Newman grabs the wheel at Daytona testing By Brett Borden DAYTONA BEACH, Fla. (Jan. 7, 1999) Add another role to the repertoire of veteran actor Paul Newman. How does test driver sound? Newman took the No. 31 Lowe's Chevrolet owned by ...
Newman grabs the wheel at Daytona testing By Brett Borden
DAYTONA BEACH, Fla. (Jan. 7, 1999) Add another role to the repertoire of veteran actor Paul Newman. How does test driver sound? Newman took the No. 31 Lowe's Chevrolet owned by Richard Childress and took six laps around Daytona International Speedway Thursday, posting a top speed of 184.653 mph. "He did a great job," said a grinning Childress when Newman brought the car in afterwards. "First time in a Winston Cup car, and this car's got a race set-up on it. He ran a 49.15, and we were running 49.05s today, so that's impressive." Actually, it wasn't exactly Newman's first trip around Daytona in a stock car -- nor, apparently, was it his first trip in a NASCAR Winston Cup Series car -- but it was his first at the age of 73. "It was a real kick," said Newman, who won his class in the 1995 Rolex 24 At Daytona 24-hour sports car race as a spry 70-year-old. "I've driven a stock car here a couple of times but only for a couple of laps. It was a race set-up (Thursday), so it was pretty comfortable. It wasn't dicey at all." Was he nervous? "Actually, I was hoping they could trim the car out," he said. "I think I could have gone faster." According to numerous sources, Newman first drove a stock car at Daytona in about 1986, when he stopped by with movie sidekick Tom Cruise and wrung out a NASCAR Busch Series Chevrolet owned by Rick Hendrick at better than 180 mph. Newman was involved with movie stunt man Stan Barrett in several racing ventures in the early 1990s and made an appearance at Daytona, where he briefly tested a NASCAR Winston Cup Series car. Newman was in Daytona Thursday as a guest of Stan and Stanton Barrett's. The younger Barrett is testing his No. 84 PBH Motorsports Chevrolet Monte Carlo in hopes of making the season-opening Daytona 500 on Feb. 14. "He came down just to hang out," said Barrett, who earlier had indicated the team might field trucks in several NASCAR Craftsman Truck Series races for long-time family friend Newman and the elder Barrett, who was NASCAR's original Skoal Bandit. "He's been a friend of mine and my dad's for a long time. He's known me as long as I can remember. He's always been interested in helping me in my career. He helped Richard Childress put me in my first car. Paul helped sponsor my next year in the Dash series. He's been a supporter of my program coming up through the years." As for the elder Barrett, he was a supporter of Newman's after his blistering six-lap run. "I'm his agent," Barrett said. "So we'll talk about it from here." The man who listened to Newman over the radio during his run was Larry McReynolds. Larry Mac said Newman -- a former two-time SCCA club racing national champion who began racing seriously as a hobby in the mid-1970s -- didn't say much, but his driving spoke volumes. "That was pretty neat," McReynolds said. "He's a very successful racer who's had a long racing career as well as other careers he's pursued. To be a part of him coming down here and making a few laps at Daytona ... it's neat that he could do it in the Lowe's car, and for me to be on the other end of the radio talking to him. "He really wasn't saying a whole lot. And I didn't talk to him a whole lot. I just kind of made him aware of when to go and maybe take a peek at the water temperature and a few things. So maybe that's something that'll be neat to bounce my grandkids on my knee and say 'You know, I talked to Paul Newman on the radio -- he drove our race car.'"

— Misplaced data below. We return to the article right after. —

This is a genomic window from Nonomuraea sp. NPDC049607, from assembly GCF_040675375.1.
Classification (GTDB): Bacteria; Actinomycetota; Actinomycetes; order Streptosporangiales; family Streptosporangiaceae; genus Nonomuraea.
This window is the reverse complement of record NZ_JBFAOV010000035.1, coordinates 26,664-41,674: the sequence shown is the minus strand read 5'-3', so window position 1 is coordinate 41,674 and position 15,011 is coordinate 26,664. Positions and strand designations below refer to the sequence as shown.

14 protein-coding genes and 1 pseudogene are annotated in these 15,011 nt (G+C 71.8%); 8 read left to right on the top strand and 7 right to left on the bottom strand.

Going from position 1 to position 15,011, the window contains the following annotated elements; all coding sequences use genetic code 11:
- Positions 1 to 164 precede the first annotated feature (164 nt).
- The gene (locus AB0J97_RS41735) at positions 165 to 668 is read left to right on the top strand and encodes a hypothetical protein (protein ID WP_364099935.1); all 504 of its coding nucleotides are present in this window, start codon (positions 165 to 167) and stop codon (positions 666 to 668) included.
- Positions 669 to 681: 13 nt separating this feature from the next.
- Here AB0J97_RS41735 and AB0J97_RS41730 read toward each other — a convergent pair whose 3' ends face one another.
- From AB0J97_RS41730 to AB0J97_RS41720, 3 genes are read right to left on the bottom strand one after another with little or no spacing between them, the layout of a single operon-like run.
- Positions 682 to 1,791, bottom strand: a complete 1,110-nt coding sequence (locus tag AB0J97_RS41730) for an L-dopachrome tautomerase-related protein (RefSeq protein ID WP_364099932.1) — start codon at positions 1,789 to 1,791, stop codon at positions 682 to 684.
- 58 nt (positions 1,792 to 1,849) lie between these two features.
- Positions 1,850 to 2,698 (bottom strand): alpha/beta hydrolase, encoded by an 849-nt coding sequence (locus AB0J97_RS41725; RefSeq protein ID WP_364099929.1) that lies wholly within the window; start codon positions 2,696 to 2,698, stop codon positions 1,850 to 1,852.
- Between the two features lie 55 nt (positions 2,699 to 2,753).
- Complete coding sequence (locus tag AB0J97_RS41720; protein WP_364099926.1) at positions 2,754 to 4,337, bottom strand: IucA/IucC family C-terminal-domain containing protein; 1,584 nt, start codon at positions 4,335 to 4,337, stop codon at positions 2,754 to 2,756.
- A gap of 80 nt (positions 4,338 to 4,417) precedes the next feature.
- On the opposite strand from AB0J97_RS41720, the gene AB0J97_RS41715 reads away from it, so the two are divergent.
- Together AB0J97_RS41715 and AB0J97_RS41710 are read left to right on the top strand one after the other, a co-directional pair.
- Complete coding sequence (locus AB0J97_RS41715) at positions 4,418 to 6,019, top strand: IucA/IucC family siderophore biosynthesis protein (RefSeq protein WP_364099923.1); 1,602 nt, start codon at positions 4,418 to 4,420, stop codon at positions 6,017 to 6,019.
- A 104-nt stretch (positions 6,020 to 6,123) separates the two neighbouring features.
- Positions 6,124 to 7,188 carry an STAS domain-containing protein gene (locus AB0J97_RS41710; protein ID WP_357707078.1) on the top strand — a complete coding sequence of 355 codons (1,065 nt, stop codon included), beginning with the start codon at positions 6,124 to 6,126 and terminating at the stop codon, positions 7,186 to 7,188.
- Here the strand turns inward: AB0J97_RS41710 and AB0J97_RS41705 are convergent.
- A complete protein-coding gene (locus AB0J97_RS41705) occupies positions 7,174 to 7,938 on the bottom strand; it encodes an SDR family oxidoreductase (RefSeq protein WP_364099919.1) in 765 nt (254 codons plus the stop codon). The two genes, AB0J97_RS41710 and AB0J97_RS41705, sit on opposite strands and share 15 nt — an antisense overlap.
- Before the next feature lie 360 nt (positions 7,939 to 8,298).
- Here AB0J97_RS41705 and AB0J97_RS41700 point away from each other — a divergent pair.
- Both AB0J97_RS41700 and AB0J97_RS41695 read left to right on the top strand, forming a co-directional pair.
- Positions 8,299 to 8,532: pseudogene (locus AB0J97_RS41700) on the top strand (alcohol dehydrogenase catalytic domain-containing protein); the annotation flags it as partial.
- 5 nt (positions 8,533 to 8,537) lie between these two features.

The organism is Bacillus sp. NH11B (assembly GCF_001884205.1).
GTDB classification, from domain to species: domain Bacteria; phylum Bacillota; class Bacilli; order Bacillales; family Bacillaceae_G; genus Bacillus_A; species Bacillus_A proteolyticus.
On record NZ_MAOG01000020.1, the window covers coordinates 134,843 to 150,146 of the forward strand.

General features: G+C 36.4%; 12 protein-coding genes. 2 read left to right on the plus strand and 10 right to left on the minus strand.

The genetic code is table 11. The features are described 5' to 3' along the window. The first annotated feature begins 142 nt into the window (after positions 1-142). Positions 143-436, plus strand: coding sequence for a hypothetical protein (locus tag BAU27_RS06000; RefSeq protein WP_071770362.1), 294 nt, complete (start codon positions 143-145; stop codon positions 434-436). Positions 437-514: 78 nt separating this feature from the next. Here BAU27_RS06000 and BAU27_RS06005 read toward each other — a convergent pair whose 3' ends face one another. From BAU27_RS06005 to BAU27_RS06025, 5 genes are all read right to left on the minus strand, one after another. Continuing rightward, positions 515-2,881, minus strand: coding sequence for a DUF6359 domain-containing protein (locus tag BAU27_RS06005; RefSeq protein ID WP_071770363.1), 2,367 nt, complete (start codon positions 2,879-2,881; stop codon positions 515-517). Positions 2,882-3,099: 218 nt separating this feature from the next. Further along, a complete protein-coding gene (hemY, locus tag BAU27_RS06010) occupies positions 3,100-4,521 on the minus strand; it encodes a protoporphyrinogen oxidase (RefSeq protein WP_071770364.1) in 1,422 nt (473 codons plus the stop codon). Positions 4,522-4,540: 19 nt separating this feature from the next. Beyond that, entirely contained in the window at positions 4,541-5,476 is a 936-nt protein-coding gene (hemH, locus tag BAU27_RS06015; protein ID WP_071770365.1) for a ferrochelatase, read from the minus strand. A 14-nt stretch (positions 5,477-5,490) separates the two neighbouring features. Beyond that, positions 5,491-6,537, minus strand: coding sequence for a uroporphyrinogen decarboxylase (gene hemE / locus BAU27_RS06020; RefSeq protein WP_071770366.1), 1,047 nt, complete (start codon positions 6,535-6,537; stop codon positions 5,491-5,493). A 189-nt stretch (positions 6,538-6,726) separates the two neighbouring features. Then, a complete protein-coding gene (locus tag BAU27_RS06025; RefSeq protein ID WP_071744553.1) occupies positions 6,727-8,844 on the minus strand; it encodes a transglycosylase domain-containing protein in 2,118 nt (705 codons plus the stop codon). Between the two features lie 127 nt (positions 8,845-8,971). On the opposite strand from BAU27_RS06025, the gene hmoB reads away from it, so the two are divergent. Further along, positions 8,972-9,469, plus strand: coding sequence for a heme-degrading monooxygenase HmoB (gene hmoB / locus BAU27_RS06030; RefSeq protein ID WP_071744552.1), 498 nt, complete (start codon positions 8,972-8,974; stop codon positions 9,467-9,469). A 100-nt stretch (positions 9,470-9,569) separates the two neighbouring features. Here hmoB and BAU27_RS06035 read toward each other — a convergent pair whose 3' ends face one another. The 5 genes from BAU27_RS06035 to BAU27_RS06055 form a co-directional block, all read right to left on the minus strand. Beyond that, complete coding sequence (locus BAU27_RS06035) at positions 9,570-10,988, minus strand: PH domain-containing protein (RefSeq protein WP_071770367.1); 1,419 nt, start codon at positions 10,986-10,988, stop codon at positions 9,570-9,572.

Source: NASCAR Online